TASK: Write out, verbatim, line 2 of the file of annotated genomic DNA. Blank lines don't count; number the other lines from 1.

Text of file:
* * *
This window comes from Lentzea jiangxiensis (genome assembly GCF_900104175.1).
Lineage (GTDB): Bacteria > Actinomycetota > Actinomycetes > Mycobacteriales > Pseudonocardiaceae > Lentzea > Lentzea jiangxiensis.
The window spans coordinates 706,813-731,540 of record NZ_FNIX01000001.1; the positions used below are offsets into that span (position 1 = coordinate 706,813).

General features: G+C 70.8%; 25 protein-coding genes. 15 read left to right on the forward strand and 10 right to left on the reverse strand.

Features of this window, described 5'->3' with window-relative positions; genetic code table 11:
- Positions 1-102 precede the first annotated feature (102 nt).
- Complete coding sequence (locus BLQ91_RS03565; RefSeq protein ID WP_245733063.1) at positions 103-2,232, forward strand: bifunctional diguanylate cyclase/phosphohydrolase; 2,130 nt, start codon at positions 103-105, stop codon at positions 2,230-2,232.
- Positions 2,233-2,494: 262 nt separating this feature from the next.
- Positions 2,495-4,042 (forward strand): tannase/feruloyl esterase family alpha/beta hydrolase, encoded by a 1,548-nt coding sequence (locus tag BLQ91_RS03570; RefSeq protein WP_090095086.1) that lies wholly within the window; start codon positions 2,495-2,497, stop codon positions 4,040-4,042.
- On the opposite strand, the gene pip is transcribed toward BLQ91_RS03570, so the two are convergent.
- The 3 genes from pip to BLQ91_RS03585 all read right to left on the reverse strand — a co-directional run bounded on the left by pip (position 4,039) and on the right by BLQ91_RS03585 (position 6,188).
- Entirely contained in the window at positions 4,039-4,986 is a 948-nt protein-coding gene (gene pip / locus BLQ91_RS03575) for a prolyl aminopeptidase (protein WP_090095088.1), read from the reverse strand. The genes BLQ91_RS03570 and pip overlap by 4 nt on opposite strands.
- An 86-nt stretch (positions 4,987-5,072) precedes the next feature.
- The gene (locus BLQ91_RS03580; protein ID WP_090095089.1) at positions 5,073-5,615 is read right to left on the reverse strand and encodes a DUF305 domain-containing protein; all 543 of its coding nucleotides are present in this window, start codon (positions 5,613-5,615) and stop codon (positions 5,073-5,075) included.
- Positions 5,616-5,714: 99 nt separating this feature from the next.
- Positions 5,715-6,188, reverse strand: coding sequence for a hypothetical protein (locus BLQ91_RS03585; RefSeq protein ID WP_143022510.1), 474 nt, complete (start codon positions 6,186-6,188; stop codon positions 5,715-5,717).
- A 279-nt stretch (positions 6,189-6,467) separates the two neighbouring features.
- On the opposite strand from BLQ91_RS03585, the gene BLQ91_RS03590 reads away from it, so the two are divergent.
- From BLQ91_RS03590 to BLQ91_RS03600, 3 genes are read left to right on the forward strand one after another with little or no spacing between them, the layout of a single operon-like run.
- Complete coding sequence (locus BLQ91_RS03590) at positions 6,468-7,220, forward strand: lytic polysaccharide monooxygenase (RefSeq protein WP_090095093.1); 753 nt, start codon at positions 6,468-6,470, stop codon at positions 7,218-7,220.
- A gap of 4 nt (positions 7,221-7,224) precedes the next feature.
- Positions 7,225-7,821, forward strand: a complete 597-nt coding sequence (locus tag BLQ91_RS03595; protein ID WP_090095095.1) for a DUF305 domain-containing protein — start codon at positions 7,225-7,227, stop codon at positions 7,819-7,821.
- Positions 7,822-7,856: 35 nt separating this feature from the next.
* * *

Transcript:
Lineage (GTDB): Bacteria > Actinomycetota > Actinomycetes > Mycobacteriales > Pseudonocardiaceae > Lentzea > Lentzea jiangxiensis.